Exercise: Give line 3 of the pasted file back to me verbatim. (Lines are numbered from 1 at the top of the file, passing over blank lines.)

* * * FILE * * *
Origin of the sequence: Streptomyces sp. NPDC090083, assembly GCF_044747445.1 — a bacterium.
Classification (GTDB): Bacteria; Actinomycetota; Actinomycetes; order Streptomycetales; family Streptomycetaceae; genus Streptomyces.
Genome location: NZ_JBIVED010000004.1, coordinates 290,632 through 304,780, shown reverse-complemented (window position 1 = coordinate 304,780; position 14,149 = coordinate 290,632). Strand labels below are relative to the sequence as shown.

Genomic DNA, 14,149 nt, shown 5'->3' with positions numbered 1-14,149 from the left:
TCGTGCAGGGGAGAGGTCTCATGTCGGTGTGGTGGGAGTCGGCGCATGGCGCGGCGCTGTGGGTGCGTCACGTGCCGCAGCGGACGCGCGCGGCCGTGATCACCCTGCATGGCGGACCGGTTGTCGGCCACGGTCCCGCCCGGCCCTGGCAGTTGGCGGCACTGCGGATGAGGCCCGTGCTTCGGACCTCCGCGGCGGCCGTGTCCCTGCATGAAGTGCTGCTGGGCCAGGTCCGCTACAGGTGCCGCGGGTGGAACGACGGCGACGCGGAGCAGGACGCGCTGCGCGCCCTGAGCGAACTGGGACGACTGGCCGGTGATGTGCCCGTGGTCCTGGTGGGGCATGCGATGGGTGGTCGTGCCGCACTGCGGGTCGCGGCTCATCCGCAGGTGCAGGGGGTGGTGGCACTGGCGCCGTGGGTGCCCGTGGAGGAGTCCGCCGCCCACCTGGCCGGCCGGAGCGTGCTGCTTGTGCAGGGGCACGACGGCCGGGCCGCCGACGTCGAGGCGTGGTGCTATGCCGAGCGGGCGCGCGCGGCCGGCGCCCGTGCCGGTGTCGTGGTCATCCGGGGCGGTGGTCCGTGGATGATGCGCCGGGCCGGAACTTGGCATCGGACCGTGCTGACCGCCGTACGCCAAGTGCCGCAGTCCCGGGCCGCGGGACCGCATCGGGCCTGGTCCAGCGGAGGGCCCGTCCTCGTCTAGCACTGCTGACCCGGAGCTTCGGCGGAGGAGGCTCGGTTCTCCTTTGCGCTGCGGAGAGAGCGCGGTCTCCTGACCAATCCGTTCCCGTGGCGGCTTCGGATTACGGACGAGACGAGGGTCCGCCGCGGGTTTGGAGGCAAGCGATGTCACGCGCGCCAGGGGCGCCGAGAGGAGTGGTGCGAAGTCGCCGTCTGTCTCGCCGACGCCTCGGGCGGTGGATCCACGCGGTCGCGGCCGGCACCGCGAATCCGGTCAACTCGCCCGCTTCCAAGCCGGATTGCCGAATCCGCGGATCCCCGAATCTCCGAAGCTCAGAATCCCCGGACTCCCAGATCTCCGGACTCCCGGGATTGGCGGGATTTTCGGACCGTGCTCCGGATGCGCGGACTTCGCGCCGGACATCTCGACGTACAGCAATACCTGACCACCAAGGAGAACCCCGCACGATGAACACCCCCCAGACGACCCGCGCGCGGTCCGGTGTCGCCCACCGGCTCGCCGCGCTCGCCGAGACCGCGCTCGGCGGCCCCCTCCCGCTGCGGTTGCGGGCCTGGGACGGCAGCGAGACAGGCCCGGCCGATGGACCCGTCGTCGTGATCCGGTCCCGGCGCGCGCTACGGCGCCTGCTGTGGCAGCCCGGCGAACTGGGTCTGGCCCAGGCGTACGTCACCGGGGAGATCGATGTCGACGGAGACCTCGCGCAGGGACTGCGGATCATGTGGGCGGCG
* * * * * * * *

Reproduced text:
Genome location: NZ_JBIVED010000004.1, coordinates 290,632 through 304,780, shown reverse-complemented (window position 1 = coordinate 304,780; position 14,149 = coordinate 290,632). Strand labels below are relative to the sequence as shown.